With a suitable pan, with its high magnetic susceptibility, the field lines are mostly captured in the metal, and are more steeply bent to travel from one pole to the other by going into the pan and then out of the pan over the other pole.

In this configuration, one might technically say the field is still infinite, but in practice most of it is contained in the pan base, moving radially across the field donut at the frequency the coils are driven at. If one takes an oscilloscope probe with a loop at the end, it is possible to measure the field near the edge of a pan if the pan doesn't extend too far past the hob.

kas


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RE: Pots Quit Working on New Induction Stove

Thanks to everyone for your kind efforts to help me with my new stove. This afternoon my husband and I turned off the breaker to our stove and left it off for a half hour. When I turned it back on again I tested my burners both of the types of cookware that stopped working recently still do not work on three out of my four burners. Curiously the fourth burner (hob) detects both pot types and the pots heat. Does this point to a faulty detection system in my stove and a necessary service call from Samsung?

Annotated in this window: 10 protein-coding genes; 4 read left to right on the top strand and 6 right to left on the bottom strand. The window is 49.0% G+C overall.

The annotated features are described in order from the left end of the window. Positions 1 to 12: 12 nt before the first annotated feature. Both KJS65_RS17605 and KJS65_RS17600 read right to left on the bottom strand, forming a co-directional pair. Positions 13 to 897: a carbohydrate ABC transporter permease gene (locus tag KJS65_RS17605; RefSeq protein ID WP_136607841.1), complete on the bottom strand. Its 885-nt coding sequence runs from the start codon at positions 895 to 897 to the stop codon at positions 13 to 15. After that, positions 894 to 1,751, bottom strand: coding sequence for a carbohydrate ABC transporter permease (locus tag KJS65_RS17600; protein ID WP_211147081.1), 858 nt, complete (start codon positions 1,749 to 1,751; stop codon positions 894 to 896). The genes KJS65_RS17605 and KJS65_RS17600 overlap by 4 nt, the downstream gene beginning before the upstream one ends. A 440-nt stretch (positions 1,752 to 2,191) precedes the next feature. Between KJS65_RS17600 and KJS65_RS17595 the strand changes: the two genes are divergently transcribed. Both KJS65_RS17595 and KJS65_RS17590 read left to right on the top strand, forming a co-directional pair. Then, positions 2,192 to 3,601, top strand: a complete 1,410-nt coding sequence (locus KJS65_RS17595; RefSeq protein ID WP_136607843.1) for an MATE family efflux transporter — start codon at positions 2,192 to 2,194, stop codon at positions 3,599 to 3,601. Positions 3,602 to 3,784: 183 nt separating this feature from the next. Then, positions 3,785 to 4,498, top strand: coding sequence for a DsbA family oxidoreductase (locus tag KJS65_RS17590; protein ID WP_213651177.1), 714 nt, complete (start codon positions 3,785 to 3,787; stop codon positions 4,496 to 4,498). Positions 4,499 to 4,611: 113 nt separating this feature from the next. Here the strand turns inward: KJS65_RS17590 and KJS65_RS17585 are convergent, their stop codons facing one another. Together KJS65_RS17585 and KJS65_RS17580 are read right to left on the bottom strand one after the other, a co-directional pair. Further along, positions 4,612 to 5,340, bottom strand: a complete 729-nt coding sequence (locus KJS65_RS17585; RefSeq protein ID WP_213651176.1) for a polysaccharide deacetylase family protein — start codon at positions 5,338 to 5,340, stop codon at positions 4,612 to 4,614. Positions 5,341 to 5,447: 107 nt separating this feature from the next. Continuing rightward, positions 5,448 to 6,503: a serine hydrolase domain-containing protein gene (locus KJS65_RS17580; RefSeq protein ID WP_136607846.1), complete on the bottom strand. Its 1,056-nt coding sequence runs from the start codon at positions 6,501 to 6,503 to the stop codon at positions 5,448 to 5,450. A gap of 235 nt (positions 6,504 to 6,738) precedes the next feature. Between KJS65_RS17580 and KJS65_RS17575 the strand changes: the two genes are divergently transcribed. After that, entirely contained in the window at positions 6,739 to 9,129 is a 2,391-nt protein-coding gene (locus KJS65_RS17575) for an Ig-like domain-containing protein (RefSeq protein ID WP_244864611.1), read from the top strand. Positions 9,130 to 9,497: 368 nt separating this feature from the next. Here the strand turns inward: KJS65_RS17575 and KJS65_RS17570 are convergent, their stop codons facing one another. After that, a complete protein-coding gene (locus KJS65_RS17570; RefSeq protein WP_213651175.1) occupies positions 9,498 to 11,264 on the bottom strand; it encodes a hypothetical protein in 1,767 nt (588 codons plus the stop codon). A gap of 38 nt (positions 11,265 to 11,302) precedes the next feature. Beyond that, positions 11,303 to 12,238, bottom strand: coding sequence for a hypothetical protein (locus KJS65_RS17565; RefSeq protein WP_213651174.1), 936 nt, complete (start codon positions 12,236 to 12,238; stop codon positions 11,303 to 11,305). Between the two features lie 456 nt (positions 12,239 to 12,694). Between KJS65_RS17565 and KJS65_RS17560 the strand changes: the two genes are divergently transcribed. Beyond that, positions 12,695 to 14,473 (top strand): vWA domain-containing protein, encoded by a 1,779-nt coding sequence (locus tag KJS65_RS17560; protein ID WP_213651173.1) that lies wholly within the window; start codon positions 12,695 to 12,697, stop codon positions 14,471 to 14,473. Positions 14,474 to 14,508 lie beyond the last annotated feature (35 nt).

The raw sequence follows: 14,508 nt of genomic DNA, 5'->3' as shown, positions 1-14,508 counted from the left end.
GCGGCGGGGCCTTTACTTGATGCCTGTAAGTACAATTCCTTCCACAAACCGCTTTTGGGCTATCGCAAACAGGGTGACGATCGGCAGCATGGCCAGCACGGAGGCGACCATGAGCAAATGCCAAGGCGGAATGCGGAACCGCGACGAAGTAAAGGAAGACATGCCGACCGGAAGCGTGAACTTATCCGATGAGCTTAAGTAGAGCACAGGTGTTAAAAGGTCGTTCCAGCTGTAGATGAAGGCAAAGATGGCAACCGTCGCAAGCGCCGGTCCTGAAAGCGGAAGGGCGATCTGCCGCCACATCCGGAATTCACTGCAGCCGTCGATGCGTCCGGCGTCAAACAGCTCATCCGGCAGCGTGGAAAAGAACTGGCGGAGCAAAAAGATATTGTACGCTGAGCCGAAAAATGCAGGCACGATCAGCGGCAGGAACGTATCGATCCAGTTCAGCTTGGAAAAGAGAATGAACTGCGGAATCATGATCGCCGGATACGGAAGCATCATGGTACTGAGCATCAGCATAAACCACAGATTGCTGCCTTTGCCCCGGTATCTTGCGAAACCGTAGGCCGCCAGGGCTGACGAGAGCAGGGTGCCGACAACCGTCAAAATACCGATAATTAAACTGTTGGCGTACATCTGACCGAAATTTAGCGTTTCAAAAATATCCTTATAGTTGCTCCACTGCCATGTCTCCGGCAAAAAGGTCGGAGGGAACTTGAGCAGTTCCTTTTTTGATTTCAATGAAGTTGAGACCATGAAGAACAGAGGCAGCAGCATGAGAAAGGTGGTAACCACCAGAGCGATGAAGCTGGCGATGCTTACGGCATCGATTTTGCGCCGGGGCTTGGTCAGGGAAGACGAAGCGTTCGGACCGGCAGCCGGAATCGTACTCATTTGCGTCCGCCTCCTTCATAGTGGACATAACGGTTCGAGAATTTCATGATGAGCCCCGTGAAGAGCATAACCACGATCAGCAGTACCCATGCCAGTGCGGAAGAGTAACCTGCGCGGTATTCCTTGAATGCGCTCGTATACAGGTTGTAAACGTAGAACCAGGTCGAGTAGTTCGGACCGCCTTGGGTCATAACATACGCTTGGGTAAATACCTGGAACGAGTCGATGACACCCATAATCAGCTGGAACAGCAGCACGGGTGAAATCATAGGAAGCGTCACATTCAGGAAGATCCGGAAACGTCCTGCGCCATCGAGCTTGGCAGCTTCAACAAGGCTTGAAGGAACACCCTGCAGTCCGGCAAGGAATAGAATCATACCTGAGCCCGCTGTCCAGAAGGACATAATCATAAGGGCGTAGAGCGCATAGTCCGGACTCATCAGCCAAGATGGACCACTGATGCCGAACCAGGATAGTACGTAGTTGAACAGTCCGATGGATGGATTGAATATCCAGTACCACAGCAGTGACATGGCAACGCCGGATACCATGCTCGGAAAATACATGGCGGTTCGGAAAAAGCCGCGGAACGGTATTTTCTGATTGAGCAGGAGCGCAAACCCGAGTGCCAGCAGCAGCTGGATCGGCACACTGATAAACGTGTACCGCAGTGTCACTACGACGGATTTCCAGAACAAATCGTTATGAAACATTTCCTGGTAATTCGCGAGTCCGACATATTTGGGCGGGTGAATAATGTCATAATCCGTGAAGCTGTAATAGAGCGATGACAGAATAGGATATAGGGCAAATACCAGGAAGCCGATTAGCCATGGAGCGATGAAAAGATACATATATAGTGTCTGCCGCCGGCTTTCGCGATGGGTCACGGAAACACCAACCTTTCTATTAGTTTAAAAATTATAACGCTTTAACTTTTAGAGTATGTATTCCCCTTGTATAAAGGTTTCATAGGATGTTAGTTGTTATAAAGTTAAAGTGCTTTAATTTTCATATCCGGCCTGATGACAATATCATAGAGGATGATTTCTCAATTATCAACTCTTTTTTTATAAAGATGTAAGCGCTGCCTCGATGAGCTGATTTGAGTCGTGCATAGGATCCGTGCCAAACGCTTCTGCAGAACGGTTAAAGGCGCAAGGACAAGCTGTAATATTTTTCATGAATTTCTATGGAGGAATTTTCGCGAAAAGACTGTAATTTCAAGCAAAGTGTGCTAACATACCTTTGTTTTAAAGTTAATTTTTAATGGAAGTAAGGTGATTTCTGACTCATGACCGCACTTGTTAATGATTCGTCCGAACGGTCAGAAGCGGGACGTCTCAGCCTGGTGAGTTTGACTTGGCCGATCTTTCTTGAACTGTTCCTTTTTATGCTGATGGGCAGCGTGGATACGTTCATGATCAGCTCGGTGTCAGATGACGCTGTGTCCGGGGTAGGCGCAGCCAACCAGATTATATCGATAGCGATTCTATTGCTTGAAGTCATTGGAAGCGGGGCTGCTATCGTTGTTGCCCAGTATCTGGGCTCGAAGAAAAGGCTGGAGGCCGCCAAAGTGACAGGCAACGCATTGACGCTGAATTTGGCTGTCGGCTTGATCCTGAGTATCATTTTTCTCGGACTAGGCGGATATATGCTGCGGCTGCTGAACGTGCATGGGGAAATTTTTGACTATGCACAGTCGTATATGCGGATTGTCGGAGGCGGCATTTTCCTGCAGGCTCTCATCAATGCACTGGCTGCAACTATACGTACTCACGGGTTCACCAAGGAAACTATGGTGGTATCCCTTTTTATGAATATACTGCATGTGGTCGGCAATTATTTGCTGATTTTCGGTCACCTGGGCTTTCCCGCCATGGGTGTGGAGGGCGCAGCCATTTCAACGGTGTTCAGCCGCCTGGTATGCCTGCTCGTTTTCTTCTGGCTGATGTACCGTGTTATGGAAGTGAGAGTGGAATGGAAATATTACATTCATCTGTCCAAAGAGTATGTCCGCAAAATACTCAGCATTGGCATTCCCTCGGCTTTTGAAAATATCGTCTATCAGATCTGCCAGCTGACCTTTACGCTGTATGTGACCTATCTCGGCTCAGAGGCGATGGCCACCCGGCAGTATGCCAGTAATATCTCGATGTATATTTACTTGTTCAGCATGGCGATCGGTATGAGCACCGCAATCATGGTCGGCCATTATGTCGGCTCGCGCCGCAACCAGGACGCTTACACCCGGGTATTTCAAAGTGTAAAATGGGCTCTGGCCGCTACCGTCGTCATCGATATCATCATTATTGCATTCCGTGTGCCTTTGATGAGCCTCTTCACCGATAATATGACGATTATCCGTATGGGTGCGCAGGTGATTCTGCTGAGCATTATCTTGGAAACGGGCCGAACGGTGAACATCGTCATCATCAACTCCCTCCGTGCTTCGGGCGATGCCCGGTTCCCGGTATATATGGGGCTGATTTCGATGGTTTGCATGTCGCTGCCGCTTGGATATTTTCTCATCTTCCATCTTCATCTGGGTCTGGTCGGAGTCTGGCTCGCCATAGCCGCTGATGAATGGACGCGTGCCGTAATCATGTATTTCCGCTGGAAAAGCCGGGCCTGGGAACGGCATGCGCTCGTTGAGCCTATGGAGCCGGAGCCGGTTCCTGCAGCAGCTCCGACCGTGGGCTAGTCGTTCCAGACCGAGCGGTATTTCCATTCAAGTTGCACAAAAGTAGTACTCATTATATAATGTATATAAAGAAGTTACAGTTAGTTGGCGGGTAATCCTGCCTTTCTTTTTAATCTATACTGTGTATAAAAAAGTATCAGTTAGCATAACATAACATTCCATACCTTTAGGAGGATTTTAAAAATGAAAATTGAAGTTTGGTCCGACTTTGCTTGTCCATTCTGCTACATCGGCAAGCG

Thanks again.


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RE: Pots Quit Working on New Induction Stove

Yes. You need to have it repaired.


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RE: Pots Quit Working on New Induction Stove

Call Samsung and set up service


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RE: Pots Quit Working on New Induction Stove

Bringing back an old thread.. I've got 3 month old Thermador Induction Cooktop. I bought a nice set of Circulon pots from Macy's. I'd say they look good, but the quality is probably not great. It is great for the non stick aspect though. But that's not why I'm posting here. For 2 months all was well, the smaller pots would work on the smaller burners (hobs as you guys call them). The smaller pots have stopped working on the smaller hobs. They continue to work on the larger. 5 burner cooktop, 2 small, 2 larger, and one flex. It's the two smaller burners giving us trouble.